State Regulations Associated With Decreased Youth Access To Indoor Tanning Facilities
Teens and Indoor Tanning Facilities
In three states that have age regulations on indoor tanning access, 62 percent of surveyed facilities reported they would not allow a 12-year-old to tan, compared to 18 percent of facilities in a non-regulation state, according to a study in the August issue of the Archives of Dermatology, one of the JAMA/Archives journals.
Use of ultraviolet (UV) tanning beds by U.S. adolescents is widespread, despite UV's classification as a carcinogen (cancer causing agent) and its association with numerous effects such as squamous and basal cell carcinoma and melanoma, background information in the article states. Changing the tanning behavior of minors is a goal for skin cancer prevention given that adolescence is a critical period during which UV radiation increases skin cancer risk. However, in 2003, only three states had set limits for indoor tanning customers: Texas at age 13 years, Illinois at age 14 years and Wisconsin at age 16 years. Most states do not set age limits on indoor tanning.
Eric J. Hester, M.D., from the University of Colorado at Denver and Health Sciences Center, and colleagues conducted phone surveys to assess youth access to indoor tanning facilities. In October 2003, 400 tanning facilities in Colorado, Illinois, Texas and Wisconsin were asked whether potential patrons aged 12 and 15 years would be allowed to tan in their facilities, and if so, whether a guardian or adult accompaniment or consent was required. The tanning facility personnel were also asked whether any price discounts were available for younger customers.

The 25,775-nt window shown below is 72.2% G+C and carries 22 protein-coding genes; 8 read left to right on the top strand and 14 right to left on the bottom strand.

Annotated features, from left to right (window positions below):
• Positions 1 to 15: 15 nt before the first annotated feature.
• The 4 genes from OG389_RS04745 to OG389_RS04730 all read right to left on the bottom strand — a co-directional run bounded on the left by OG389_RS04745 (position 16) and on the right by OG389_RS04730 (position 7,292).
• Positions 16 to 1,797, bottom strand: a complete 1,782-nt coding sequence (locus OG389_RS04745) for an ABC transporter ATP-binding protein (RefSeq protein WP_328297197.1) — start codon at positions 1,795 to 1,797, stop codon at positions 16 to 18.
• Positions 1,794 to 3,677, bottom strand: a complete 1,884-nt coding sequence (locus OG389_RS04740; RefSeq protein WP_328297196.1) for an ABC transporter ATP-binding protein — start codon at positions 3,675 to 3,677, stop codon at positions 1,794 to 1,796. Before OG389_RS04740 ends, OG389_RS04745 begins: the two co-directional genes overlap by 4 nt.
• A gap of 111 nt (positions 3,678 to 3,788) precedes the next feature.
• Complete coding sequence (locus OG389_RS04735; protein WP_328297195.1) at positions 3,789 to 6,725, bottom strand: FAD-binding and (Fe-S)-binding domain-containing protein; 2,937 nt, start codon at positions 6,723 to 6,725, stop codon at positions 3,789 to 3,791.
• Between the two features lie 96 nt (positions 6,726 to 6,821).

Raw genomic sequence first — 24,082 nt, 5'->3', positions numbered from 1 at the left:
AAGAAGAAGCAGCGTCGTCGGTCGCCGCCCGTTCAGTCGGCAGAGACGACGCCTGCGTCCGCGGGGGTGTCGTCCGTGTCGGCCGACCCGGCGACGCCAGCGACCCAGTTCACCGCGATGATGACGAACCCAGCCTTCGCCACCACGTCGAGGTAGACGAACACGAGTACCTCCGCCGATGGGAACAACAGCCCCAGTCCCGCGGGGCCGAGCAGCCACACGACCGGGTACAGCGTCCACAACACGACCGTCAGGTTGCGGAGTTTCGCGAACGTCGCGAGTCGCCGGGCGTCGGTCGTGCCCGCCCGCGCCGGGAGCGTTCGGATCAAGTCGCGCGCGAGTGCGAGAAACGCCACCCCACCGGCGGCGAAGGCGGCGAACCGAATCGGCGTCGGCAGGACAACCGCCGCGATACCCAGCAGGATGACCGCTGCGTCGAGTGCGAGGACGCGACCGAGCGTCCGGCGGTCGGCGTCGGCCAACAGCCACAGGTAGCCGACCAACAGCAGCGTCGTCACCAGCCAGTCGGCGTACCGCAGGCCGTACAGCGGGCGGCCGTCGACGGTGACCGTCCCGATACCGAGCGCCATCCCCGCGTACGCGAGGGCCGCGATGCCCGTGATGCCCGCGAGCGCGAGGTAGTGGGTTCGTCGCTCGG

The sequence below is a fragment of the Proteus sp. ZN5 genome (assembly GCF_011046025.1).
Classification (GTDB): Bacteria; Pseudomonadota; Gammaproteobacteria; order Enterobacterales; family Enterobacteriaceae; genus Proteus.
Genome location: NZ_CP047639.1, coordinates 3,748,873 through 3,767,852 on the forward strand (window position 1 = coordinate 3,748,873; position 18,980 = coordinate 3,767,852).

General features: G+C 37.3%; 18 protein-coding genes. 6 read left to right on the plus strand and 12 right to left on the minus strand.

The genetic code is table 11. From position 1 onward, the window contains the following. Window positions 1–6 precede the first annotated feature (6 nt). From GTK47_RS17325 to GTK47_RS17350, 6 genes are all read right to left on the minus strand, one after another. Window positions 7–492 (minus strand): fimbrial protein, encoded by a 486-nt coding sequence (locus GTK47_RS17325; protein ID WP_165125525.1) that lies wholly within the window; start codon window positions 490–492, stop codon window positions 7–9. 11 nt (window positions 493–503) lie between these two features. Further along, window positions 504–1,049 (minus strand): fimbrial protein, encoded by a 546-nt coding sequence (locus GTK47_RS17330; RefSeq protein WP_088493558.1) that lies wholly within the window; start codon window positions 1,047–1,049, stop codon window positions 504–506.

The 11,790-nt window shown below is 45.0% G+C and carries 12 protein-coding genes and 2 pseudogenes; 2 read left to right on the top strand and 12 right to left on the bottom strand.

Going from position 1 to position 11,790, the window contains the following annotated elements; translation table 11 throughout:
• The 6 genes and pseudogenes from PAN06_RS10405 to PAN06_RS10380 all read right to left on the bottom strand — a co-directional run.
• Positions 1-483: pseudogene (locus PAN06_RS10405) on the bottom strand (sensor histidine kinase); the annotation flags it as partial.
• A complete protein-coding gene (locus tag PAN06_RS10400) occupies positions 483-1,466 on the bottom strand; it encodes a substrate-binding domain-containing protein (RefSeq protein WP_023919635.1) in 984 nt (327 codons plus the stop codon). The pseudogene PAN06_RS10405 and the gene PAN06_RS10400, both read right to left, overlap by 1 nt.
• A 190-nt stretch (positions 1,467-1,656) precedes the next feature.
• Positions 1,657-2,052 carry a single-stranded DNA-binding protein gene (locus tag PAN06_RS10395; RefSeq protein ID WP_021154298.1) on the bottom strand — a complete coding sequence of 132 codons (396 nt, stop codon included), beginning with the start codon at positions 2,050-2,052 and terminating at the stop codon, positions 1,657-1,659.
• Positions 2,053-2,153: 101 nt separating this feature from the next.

The researchers found that 62 percent of facilities in states with age restrictions had operators report that they would not allow a 12-year-old potential customer to tan in their facility (Texas, 23 percent; Illinois, 74 percent; Wisconsin 89 percent) compared with 18 percent in Colorado. For a 15-year-old potential customer, rates of access to tanning without parental accompaniment (not complying to respective state statutes) were 83 percent in Texas, 20 percent in Illinois, and 17 percent in Wisconsin. Noncompliance for 15-year-olds was higher for tanning facilities offering youth discounts (60 percent vs. 46 percent). Overall, 15 percent of the tanning facilities reported that youth discounts were available-23 percent in Texas, 14 percent in Illinois, 11 percent in Wisconsin, and 11 percent in Colorado.
"Given the prevalence of indoor UV tanning, especially by adolescent girls, and the known risks of indoor tanning, public health efforts need to be directed at this underrecognized carcinogen exposure," the authors write. "Despite high noncompliance with youth access laws in Texas, higher compliance levels in states with long-standing youth access regulations (Illinois and Wisconsin) suggest the potential for successful tanning industry youth access regulation." - CHICAGO